American photographer and conservationist, Art Wolfe, speaks to Deborah Hughes about his lengthy career and how his work on threatened habitats, of both wildlife and indigenous human cultures, has helped advance the genre of conservation photography
DH: Hello, Art. Congratulations on all the awards you’re collecting for your book Earth is My Witness.
AW: Thank you, thank you. It’s my favorite book so far.
DH: Why is that?
AW: I think the scope and variety of the images, the quality of the printing, and the introduction by Wade Davis. All of those things add up to it being my favorite book.
DH: You have compiled quite a body of work in your lifetime. It’s great to see this volume as a culmination of your life’s work.
AW: It’s not a culmination of my life’s work. Look at this (holds up scratch pad). I’m already drawing pictures for my next Human Canvas shoot. It’s just that I’m a producer, I love producing projects.
DH: Tell me a little about how you got started in photography. Did you take classes, attend a university? What is your background?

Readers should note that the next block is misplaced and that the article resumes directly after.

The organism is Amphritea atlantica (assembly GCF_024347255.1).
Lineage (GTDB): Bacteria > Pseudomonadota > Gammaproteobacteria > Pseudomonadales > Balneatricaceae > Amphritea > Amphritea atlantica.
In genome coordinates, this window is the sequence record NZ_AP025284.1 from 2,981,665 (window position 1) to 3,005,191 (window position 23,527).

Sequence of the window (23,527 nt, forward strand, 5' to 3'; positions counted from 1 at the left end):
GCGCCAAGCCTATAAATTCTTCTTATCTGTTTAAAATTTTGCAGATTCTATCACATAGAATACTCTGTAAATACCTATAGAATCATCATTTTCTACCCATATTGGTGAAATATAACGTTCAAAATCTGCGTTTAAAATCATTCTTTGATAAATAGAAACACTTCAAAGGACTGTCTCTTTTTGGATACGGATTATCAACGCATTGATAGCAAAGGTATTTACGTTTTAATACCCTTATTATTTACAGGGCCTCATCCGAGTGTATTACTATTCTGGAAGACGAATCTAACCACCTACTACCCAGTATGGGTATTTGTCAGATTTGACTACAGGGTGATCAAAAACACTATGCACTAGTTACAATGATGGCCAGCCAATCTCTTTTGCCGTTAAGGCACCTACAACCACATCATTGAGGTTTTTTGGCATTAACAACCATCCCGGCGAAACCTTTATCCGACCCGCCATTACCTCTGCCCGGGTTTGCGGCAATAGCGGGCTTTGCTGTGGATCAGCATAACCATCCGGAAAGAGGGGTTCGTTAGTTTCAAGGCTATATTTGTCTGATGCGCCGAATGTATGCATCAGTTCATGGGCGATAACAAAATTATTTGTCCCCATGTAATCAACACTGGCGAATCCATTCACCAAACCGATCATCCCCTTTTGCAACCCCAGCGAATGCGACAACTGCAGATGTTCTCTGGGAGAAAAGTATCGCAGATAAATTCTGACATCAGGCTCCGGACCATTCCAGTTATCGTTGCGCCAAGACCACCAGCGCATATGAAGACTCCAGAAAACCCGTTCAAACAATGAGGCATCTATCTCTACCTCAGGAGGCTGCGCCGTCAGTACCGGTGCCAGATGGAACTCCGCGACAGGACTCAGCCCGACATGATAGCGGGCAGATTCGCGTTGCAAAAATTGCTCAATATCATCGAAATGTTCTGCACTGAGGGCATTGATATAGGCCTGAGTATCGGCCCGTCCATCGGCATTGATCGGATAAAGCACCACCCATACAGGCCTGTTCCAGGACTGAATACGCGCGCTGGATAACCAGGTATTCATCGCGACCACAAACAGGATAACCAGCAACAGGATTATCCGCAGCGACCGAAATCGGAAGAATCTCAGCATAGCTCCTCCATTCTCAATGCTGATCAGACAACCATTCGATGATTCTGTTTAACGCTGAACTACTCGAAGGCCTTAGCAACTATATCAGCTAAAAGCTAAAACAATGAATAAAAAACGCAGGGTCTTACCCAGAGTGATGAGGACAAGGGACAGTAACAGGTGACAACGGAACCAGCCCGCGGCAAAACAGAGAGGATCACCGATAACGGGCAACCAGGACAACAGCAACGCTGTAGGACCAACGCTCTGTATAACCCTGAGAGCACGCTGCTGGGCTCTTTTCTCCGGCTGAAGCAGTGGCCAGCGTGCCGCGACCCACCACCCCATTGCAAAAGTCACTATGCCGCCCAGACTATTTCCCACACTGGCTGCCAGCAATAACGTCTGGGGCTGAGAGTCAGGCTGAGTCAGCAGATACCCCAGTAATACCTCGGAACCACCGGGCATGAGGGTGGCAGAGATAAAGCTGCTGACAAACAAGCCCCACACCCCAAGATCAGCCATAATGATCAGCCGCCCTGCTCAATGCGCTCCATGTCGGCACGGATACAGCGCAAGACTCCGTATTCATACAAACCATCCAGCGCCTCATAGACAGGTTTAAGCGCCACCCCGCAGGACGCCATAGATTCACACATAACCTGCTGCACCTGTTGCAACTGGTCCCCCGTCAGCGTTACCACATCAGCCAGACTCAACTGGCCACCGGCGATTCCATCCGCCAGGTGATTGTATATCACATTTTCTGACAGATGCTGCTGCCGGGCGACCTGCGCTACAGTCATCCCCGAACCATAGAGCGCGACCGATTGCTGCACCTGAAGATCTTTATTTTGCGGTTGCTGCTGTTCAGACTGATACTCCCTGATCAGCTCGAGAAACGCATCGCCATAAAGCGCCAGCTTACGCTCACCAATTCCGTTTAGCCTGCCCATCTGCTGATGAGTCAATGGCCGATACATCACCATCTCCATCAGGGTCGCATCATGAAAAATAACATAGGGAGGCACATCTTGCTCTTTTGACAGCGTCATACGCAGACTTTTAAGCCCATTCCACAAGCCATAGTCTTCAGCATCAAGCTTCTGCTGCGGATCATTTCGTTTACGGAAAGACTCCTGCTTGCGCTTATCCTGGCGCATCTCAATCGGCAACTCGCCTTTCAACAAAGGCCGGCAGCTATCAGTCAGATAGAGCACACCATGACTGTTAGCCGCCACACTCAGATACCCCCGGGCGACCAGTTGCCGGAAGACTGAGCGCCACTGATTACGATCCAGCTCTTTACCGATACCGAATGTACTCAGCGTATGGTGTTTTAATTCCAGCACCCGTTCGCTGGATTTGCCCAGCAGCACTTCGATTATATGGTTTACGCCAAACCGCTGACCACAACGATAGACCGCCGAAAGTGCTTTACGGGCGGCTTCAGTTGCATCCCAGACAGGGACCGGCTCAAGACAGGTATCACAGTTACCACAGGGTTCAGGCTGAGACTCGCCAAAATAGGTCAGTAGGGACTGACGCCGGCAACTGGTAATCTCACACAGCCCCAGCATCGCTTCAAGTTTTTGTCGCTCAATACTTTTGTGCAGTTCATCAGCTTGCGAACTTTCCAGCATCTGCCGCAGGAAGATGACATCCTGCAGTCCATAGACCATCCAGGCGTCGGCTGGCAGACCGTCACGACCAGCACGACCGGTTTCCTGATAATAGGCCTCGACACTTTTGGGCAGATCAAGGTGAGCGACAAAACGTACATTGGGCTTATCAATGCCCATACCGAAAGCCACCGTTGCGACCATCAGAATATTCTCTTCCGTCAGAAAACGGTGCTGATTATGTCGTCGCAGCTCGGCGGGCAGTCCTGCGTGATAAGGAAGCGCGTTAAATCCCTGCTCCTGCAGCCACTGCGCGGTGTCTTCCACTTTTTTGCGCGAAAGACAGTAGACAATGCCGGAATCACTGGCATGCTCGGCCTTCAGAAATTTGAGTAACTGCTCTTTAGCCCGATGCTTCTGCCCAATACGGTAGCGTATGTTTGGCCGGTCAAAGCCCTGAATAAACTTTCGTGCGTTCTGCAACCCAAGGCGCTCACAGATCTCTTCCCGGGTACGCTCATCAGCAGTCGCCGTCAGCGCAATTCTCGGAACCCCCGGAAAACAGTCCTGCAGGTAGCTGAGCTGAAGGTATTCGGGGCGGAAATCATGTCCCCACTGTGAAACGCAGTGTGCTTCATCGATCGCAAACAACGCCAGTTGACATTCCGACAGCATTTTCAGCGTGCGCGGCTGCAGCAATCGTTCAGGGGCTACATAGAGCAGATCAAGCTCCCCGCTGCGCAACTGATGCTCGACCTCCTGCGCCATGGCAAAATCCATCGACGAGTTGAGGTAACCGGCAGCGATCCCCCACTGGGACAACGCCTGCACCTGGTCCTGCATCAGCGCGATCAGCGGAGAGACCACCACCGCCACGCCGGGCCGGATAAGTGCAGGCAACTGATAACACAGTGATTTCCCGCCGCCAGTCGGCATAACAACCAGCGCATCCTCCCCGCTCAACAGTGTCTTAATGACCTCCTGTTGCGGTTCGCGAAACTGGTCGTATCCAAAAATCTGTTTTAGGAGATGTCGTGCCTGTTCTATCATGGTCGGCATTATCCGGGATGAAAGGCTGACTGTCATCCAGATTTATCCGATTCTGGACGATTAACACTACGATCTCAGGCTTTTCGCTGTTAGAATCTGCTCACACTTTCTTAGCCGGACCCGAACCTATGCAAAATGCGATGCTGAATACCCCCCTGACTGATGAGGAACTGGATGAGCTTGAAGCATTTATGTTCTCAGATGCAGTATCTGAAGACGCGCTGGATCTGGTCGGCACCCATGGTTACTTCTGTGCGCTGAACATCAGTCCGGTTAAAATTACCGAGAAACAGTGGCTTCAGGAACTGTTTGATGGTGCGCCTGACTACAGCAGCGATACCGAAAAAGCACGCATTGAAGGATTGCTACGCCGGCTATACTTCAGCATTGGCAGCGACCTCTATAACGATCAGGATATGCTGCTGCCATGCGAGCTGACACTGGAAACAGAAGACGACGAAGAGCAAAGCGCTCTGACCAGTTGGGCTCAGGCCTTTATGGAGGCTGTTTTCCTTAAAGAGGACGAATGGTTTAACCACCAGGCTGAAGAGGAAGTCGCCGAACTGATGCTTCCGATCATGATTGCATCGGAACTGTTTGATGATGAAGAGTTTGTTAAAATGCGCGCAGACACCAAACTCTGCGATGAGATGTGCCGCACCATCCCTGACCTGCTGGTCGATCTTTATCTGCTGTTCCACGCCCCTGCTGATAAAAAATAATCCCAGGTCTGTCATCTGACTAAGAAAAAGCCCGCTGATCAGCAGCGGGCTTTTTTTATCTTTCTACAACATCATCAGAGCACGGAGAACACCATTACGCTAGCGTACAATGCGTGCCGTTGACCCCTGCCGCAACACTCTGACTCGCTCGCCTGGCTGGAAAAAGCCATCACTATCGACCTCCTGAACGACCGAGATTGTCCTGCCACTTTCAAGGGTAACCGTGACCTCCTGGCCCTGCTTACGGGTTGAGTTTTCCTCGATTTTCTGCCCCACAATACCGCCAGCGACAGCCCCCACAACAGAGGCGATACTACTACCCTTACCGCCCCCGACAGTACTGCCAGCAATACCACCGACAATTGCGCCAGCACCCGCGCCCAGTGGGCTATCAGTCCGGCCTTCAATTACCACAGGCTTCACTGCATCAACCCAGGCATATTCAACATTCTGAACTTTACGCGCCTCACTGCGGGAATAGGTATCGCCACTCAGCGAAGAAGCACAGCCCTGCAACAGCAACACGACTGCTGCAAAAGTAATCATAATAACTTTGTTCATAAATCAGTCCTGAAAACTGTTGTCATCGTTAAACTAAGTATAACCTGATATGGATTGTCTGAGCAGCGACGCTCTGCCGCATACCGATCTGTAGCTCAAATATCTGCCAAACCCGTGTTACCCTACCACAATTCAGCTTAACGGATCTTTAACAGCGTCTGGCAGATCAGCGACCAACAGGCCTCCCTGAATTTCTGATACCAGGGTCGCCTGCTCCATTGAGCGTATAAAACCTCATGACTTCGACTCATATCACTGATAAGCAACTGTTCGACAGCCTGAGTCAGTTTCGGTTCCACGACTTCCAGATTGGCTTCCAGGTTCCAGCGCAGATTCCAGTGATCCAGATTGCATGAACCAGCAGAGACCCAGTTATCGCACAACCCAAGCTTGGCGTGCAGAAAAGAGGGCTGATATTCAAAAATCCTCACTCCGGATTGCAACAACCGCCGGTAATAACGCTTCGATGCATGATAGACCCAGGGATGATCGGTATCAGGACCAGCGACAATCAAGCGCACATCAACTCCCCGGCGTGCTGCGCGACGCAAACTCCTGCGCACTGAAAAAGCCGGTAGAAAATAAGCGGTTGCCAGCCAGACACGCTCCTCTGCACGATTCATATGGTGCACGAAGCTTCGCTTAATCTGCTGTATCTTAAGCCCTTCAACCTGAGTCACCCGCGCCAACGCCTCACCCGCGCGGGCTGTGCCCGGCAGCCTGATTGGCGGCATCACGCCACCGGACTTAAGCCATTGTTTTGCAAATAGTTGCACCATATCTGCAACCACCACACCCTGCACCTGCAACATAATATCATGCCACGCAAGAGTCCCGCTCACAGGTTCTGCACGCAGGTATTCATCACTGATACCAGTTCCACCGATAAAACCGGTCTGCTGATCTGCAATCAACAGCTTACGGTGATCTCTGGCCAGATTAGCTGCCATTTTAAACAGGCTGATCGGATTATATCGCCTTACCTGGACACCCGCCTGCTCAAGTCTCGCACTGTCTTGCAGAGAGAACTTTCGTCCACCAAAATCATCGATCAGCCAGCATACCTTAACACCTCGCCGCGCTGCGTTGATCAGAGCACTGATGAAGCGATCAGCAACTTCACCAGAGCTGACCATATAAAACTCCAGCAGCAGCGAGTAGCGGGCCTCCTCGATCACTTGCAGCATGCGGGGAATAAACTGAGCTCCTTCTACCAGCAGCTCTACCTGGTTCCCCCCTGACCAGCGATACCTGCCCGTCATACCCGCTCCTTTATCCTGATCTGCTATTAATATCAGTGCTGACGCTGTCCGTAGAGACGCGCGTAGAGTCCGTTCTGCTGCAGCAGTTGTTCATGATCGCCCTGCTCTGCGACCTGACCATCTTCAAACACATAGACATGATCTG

AW: My background is painting and art. I was the school artist in grade school, junior high, and high school. When I eventually went to college and after about three years of electives, I declared my major as painting. It was during that period of time, the early to mid-seventies that I started climbing. I enrolled in a climbing class and was given a camera by my parents to document the places I went on weekends, which consisted of scaling Mount Rainier and other peaks in the Cascades. Meanwhile, during the week, I would study art history and design.
When I started taking pictures, I found that creating original photographs was...
Read this and many more articles in High Definition inside Issue 58 of Landscape Photography Magazine.